Atomic motor in The Skylark of Space
In 1928, E.E. Smith published the novella The Skylark of Space in the periodical Amazing Stories. It features a vessel with an "atomic motor" capable of faster-than-light travel. This seems to be the first working proposal in science fiction for how to power a technology producing faster-than-light travel. There is, however, a caveat regarding the basis for the technology that I will mention below (which is why I include a better candidate — Islands of Space — further down).
Here is a passage from The Skylark of Space in which we see the atomic motor in action:
For forty-eight hours the uncontrolled atomic motor dragged the masterless vessel with its four unconscious passengers through the illimitable reaches of empty space, with an awful and constantly increasing velocity. When only a few traces of copper remained in the power-plant, the acceleration began to decrease and the powerful springs began to restore the floor and the seats to their normal positions. The last particle of copper having been transformed into energy, the speed of the vessel became constant. Apparently motionless to those inside it, it was in reality traversing space with a velocity thousands of times greater than that of light.
The actual technology for achieving this superluminal velocity is never explained. All that is explained is where the power for it comes from. This is the "atomic" in "atomic motor":
"Well, it's the force that exists between the ultimate component parts of matter, if you can understand that. A child ought to. Call in your chief chemist and ask him what would happen if somebody would liberate the intra-atomic energy of one hundred pounds of copper."
The main reason that the operation of the engine is not fleshed out is because the novella relieves itself of this burden by simply asserting that Einstein's theories are incorrect. In other words, there is no obstacle to travelling faster than light, and all one needs is enough power to accelerate to whichever speed one desires.
"But nothing can possibly go that fast, Mart, it's impossible. How about Einstein's theory?"
"That is a theory, this measurement of distance is a fact, as you know from our tests."
Note: Many thanks to @Hypnosifl, @M.A.Golding, @user14111, and @RobertF for their input on this!
Space strain drive in Islands of Space
I believe that the first proposal for a technological mechanism for faster-than-light travel — one that describes its actual design and operation, not only its power source, and which accepts that the speed of light is something to be overcome — appeared in John W. Campbell Jr.'s Islands of Space, a novella first published only three years later (1931), also in Amazing Stories. The vessel in the novella features a "space strain drive", whose description anticipates some facets of Star Trek's famous warp drive.
Notably, this proposed drive also takes into account gravitational effects, in line with Einstein's general theory of relativity.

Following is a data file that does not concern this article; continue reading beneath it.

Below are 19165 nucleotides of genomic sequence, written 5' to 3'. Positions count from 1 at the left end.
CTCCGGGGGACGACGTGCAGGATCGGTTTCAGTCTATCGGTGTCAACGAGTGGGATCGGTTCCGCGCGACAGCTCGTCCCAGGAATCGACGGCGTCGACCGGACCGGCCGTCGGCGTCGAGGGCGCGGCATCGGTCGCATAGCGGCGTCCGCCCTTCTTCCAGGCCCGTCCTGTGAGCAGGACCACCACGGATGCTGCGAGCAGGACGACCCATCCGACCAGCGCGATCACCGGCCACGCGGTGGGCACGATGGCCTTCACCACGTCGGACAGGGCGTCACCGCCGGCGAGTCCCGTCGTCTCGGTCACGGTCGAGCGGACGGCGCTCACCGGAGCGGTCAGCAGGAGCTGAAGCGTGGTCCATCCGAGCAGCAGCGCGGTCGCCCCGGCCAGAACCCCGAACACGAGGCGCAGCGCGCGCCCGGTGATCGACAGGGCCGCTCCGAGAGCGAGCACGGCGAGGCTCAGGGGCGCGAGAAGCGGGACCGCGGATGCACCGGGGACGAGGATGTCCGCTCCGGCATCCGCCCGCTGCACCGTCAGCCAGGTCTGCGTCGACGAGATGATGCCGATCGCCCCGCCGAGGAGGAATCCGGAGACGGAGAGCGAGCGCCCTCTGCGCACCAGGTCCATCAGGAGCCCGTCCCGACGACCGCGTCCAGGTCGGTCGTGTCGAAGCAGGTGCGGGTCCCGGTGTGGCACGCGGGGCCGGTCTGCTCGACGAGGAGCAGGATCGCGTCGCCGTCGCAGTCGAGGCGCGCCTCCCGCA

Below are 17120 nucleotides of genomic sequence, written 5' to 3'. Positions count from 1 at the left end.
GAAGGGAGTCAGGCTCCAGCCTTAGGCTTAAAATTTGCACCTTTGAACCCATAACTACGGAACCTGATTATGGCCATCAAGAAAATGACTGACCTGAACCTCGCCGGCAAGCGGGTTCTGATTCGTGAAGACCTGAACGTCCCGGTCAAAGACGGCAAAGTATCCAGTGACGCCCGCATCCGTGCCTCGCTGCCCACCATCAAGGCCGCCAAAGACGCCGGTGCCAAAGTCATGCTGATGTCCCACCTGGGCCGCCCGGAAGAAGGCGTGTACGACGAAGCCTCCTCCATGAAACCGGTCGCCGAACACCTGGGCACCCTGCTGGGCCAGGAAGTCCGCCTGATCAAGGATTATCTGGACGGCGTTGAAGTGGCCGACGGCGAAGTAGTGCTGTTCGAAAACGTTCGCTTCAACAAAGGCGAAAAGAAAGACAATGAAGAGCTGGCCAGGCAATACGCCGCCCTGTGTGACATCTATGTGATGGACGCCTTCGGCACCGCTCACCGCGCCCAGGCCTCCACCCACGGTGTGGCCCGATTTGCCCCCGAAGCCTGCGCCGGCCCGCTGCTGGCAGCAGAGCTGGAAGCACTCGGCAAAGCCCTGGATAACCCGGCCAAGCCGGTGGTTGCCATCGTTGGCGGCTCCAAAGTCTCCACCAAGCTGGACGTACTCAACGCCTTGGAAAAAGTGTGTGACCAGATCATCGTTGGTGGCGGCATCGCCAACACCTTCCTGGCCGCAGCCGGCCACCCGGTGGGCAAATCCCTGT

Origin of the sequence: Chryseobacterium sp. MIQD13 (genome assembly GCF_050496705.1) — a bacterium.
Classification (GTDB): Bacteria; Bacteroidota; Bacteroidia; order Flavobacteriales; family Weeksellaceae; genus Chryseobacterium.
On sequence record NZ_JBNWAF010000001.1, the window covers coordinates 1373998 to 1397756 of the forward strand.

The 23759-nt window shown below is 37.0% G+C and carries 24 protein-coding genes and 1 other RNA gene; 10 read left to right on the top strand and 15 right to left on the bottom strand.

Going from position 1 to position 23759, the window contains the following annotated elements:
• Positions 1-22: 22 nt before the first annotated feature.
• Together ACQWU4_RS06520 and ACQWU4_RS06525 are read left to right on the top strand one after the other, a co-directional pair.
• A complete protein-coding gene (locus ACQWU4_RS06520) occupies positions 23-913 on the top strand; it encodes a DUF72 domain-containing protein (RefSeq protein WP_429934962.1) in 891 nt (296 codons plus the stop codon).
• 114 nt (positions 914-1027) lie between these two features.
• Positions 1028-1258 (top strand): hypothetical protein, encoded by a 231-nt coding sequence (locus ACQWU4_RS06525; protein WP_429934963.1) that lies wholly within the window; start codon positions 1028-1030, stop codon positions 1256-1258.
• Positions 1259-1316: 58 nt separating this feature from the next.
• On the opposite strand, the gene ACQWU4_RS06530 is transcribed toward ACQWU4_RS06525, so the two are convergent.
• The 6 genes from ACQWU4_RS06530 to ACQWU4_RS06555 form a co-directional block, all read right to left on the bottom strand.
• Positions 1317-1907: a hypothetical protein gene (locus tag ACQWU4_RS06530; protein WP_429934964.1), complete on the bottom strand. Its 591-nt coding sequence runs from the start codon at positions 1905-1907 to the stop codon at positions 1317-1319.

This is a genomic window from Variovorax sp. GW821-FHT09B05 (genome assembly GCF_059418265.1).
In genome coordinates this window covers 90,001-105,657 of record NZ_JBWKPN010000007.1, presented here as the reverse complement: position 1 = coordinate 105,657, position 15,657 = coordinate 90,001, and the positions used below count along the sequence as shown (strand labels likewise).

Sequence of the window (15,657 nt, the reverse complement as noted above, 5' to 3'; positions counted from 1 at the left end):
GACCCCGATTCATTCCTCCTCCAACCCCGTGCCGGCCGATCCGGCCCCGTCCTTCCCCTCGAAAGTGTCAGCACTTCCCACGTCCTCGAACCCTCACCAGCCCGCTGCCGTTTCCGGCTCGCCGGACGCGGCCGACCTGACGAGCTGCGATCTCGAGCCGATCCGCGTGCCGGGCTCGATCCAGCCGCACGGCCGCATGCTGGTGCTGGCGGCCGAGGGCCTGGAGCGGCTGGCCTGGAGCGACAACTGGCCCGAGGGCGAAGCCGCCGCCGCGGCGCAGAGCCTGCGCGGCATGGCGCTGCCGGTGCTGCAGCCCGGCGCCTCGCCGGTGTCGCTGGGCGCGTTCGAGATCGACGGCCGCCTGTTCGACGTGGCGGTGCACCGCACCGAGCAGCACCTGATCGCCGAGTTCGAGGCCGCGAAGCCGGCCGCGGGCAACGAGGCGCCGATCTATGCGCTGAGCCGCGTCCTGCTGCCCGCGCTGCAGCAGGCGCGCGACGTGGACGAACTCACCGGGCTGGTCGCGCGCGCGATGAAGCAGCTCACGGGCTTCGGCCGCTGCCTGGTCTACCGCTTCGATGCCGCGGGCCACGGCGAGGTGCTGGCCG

The novella's lead-in blurb:
As Earth's faster-than-light spaceship hung in the void between galaxies, Arcot, Wade, Morey and Fuller could see below them, like a vast shining horizon, the mass of stars that formed their own island universe.
Later in the novella:
"We might need an aerodynamically stable hull," Wade interjected. "It came in mighty handy on Venus. They're darned useful in emergencies. What do you think, Arcot?"
"I favor the torpedo shape. Okay, now we've got a hull. How about some engines to run it? Let's get those, too. I'll name the general things first; facts and figures can come later.
"First: We must have a powerful mass-energy converter. We could use the cavity radiator and use cosmic rays to warm it, and drive the individual power units that way, or we can have a main electrical power unit and warm them all electrically. Now, which one would be the better?"
Morey frowned. "I think we'd be safer if we didn't depend on any one plant, but had each as separate as possible. I'm for the individual cavity radiators."
"Question," interjected Fuller. "How do these cavity radiators work?"
"They're built like a thermos bottle," Arcot explained. "The inner shell will be of rough relux, which will absorb the heat efficiently, while the outer one will be of polished relux to keep the radiation inside. Between the two we'll run a flow of helium at two tons per square inch pressure to carry the heat to the molecular motion apparatus. The neck of the bottle will contain the atomic generator."
Fuller still looked puzzled. "See here; with this new space strain drive, why do we have to have the molecular drive at all?"
"To move around near a heavy mass—in the presence of a strong gravitational field," Arcot said. "A gravitational field tends to warp space in such a way that the velocity of light is lower in its presence. Our drive tries to warp or strain space in the opposite manner. The two would simply cancel each other out and we'd waste a lot of power going nowhere. As a matter of fact, the gravitational field of the sun is so intense that we'll have to go out beyond the orbit of Pluto before we can use the space strain drive effectively."